Supreme Court Bans Tiger Safari in Core Areas of Jim Corbett National Park

On March 6, 2024, the Supreme Court of India reprimanded the Uttarakhand government for its involvement in the felling of trees and unauthorized construction activities within the Jim Corbett National Park. The apex court imposed a ban on tiger safaris in the core areas of the park, allowing them only in the peripheral and buffer zones.

Committee to Evaluate Tiger Safaris in National Parks

The Supreme Court directed the formation of a committee to investigate whether tiger safaris can be permitted in buffer or fringe areas of national parks across the country. The committee will also propose measures to alleviate the environmental damage caused and seek reimbursement from those responsible.

Petition and Court’s Stance

The bench, comprising Justice BR Gavai, Justice PK Mishra, and Justice Sandeep Mehta, was presiding over a petition filed by environmental activist and lawyer Gaurav Bansal. Bansal contested the Uttarakhand government’s plans to establish a tiger safari and a zoo with captive animals within the boundaries of the national park. The court highlighted the detrimental impact of establishing a tiger safari in the core area and emphasized the necessity of adhering to established guidelines for wildlife conservation.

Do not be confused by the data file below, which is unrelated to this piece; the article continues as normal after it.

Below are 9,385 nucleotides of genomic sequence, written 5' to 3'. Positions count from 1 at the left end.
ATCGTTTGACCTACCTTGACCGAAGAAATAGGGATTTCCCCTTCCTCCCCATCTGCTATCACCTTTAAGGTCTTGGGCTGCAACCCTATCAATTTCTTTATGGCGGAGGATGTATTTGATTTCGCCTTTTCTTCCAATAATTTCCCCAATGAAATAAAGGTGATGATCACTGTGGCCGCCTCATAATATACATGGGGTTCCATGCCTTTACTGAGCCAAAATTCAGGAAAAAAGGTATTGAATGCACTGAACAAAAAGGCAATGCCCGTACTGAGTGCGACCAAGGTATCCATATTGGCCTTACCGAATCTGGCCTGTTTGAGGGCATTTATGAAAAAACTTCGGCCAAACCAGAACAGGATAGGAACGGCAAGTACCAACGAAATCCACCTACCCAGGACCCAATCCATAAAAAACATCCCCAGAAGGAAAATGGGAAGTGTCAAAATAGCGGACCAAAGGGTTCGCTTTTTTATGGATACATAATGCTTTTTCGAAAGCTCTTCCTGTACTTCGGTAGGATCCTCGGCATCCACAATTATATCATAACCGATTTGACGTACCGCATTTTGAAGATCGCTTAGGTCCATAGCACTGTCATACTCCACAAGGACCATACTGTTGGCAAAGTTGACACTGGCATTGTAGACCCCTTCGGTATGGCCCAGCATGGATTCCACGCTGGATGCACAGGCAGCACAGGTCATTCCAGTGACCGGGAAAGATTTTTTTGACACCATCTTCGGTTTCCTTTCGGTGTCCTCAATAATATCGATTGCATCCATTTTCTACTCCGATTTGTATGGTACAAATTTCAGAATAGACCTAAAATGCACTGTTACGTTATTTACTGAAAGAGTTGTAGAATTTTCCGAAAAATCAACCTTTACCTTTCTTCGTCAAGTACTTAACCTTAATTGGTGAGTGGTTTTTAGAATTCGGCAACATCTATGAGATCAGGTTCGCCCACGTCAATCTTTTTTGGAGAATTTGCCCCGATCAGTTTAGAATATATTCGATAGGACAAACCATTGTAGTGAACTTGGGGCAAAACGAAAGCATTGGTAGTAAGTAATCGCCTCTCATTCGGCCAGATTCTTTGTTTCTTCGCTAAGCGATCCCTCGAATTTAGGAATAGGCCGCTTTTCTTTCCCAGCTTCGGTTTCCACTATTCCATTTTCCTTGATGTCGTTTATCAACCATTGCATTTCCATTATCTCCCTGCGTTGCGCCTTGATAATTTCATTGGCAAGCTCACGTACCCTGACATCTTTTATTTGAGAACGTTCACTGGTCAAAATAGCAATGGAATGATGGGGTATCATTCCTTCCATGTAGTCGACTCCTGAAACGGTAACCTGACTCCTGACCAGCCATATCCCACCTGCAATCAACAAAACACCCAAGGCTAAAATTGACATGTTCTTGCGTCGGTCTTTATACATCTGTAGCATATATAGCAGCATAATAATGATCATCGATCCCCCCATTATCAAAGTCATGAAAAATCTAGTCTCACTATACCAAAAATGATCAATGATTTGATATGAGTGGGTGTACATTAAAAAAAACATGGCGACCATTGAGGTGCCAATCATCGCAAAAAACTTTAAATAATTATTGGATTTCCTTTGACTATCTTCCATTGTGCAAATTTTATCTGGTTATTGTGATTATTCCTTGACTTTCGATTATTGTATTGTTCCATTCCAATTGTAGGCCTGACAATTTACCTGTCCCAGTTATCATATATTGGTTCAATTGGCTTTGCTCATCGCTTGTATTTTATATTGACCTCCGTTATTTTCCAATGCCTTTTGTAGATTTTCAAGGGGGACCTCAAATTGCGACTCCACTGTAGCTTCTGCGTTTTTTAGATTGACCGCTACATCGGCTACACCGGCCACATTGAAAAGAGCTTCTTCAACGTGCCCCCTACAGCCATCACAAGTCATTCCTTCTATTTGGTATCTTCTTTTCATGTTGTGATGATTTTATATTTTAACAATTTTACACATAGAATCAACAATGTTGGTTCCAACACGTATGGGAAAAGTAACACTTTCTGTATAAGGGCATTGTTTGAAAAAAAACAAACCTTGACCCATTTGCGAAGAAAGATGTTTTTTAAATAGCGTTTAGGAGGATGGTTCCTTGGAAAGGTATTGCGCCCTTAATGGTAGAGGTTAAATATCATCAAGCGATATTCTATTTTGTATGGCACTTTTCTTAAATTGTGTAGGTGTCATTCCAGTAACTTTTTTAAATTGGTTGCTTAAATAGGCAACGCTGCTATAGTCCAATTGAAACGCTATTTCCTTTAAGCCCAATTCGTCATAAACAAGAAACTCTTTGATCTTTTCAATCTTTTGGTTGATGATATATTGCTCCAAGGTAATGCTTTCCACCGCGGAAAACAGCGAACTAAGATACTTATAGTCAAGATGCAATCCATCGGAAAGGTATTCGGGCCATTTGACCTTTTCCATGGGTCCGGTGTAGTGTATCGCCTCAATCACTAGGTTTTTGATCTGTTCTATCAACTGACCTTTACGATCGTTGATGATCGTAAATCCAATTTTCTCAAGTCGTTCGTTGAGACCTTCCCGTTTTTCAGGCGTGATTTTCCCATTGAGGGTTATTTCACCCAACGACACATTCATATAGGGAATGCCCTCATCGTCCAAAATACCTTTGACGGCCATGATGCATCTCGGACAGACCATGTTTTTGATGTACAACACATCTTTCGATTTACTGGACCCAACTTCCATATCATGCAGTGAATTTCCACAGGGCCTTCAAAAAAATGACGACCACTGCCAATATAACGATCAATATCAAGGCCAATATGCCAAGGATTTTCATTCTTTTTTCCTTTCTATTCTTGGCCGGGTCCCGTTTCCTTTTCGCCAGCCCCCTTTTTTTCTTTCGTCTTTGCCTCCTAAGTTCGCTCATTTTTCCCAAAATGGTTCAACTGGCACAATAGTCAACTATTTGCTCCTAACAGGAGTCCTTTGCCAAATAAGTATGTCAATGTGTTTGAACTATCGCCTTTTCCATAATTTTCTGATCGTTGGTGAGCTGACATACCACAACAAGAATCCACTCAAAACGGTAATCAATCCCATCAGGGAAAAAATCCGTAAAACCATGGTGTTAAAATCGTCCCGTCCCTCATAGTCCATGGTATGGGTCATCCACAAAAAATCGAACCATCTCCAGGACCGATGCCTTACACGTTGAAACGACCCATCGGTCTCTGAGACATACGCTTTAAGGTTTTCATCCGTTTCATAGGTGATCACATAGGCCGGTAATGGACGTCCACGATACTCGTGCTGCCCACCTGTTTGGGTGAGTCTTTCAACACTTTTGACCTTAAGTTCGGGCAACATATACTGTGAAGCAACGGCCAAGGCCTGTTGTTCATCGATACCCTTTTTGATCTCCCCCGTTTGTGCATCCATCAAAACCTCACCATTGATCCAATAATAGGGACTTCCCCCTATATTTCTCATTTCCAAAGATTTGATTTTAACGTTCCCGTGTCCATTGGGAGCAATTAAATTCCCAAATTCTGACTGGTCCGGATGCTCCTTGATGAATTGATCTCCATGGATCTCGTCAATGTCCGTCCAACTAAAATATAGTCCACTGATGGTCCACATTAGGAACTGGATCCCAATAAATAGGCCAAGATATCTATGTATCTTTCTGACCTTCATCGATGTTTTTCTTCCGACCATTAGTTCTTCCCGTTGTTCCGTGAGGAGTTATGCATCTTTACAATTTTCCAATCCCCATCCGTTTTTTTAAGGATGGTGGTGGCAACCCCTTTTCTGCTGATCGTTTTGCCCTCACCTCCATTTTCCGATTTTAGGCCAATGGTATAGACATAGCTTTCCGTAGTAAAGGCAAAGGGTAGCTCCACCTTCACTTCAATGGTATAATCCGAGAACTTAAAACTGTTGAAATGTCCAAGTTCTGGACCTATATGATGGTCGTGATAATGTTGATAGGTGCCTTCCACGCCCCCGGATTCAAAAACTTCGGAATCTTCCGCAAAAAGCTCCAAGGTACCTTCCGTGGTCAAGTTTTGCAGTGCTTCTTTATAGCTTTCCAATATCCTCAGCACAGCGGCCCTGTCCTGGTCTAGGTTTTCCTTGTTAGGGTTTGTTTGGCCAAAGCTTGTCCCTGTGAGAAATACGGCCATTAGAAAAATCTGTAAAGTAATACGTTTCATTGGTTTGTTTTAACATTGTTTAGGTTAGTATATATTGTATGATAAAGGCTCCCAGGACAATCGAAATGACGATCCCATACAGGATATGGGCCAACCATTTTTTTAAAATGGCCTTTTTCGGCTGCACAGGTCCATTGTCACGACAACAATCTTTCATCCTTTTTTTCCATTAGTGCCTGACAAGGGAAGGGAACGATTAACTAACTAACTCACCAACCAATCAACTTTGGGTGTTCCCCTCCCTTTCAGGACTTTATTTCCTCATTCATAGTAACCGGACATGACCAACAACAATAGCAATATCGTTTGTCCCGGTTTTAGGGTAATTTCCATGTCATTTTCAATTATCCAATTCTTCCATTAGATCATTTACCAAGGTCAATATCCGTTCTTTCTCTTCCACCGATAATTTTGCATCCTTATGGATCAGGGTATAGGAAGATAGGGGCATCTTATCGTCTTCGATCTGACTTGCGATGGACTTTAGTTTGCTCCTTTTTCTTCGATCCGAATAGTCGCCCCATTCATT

The Supreme Court strongly criticized former Uttarakhand Forest Minister Harak Singh Rawat and former divisional forest officer Kishan Chand for engaging in illegal construction activities and unauthorized tree felling within the Corbett Tiger Reserve. The bench stated that the officials had thrown public trust doctrine in the waste bin and indulged in mass felling of trees for commercial purposes under the pretext of promoting tourism.

Status Report and CBI Investigation

The apex court has asked for a status report on illegal construction and felling of trees in the Corbett Tiger Reserve within three months. The Enforcement Directorate had previously raided the residences of Rawat and Chand in connection with the illegal construction activities.

Earlier Stance on Tiger Safaris

In January 2024, the Supreme Court had dismissed the National Tiger Conservation Authority’s (NTCA) proposal to establish tiger safaris within national parks, emphasizing the need for an “animal-centric” approach over a “tourism-centric” one. The bench expressed concerns over the NTCA’s 2019 guidelines advocating for the creation of tiger safaris in buffer and fringe areas of tiger reserves to alleviate tourism pressure from core tiger habitats.

Prioritizing Wildlife Conservation

The Supreme Court’s stance underscores the importance of prioritizing the welfare and conservation of wildlife within national parks. The bench questioned the rationale behind establishing zoos within wildlife sanctuaries, suggesting that such facilities could obstruct the natural movement of animals and potentially spread diseases among them.




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